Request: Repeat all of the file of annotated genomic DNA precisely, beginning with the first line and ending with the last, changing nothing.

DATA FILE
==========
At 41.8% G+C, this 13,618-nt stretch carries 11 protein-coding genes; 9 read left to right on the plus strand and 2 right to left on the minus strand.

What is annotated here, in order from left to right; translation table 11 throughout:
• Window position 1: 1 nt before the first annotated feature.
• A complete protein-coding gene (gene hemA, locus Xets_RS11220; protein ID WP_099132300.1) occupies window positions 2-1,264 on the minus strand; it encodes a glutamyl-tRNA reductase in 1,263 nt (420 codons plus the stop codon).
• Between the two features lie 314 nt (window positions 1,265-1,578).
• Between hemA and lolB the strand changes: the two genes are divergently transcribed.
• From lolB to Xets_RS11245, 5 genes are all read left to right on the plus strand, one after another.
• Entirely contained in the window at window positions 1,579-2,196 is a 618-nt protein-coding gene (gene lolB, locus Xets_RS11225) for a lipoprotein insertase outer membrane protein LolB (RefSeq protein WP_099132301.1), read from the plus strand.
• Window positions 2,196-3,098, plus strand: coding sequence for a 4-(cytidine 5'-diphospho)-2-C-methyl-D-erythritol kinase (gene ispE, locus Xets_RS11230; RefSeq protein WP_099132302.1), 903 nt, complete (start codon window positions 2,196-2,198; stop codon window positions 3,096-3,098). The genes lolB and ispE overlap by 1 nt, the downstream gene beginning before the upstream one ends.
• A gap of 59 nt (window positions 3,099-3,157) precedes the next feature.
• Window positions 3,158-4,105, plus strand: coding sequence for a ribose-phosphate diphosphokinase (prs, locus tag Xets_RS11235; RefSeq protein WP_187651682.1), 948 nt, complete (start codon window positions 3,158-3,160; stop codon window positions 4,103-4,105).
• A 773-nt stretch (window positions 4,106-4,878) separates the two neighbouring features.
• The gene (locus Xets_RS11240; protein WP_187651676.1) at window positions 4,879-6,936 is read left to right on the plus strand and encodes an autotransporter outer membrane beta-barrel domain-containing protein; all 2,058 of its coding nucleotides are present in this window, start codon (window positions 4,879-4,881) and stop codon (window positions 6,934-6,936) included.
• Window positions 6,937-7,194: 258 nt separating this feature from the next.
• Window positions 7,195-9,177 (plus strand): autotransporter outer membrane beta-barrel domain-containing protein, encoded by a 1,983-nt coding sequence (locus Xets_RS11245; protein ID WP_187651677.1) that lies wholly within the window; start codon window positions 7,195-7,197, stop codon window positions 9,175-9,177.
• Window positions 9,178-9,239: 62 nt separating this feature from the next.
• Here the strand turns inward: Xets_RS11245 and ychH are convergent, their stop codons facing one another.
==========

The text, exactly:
At 41.8% G+C, this 13,618-nt stretch carries 11 protein-coding genes; 9 read left to right on the plus strand and 2 right to left on the minus strand.

What is annotated here, in order from left to right; translation table 11 throughout:
• Window position 1: 1 nt before the first annotated feature.
• A complete protein-coding gene (gene hemA, locus Xets_RS11220; protein ID WP_099132300.1) occupies window positions 2-1,264 on the minus strand; it encodes a glutamyl-tRNA reductase in 1,263 nt (420 codons plus the stop codon).
• Between the two features lie 314 nt (window positions 1,265-1,578).
• Between hemA and lolB the strand changes: the two genes are divergently transcribed.
• From lolB to Xets_RS11245, 5 genes are all read left to right on the plus strand, one after another.
• Entirely contained in the window at window positions 1,579-2,196 is a 618-nt protein-coding gene (gene lolB, locus Xets_RS11225) for a lipoprotein insertase outer membrane protein LolB (RefSeq protein WP_099132301.1), read from the plus strand.
• Window positions 2,196-3,098, plus strand: coding sequence for a 4-(cytidine 5'-diphospho)-2-C-methyl-D-erythritol kinase (gene ispE, locus Xets_RS11230; RefSeq protein WP_099132302.1), 903 nt, complete (start codon window positions 2,196-2,198; stop codon window positions 3,096-3,098). The genes lolB and ispE overlap by 1 nt, the downstream gene beginning before the upstream one ends.
• A gap of 59 nt (window positions 3,099-3,157) precedes the next feature.
• Window positions 3,158-4,105, plus strand: coding sequence for a ribose-phosphate diphosphokinase (prs, locus tag Xets_RS11235; RefSeq protein WP_187651682.1), 948 nt, complete (start codon window positions 3,158-3,160; stop codon window positions 4,103-4,105).
• A 773-nt stretch (window positions 4,106-4,878) separates the two neighbouring features.
• The gene (locus Xets_RS11240; protein WP_187651676.1) at window positions 4,879-6,936 is read left to right on the plus strand and encodes an autotransporter outer membrane beta-barrel domain-containing protein; all 2,058 of its coding nucleotides are present in this window, start codon (window positions 4,879-4,881) and stop codon (window positions 6,934-6,936) included.
• Window positions 6,937-7,194: 258 nt separating this feature from the next.
• Window positions 7,195-9,177 (plus strand): autotransporter outer membrane beta-barrel domain-containing protein, encoded by a 1,983-nt coding sequence (locus Xets_RS11245; protein ID WP_187651677.1) that lies wholly within the window; start codon window positions 7,195-7,197, stop codon window positions 9,175-9,177.
• Window positions 9,178-9,239: 62 nt separating this feature from the next.
• Here the strand turns inward: Xets_RS11245 and ychH are convergent, their stop codons facing one another.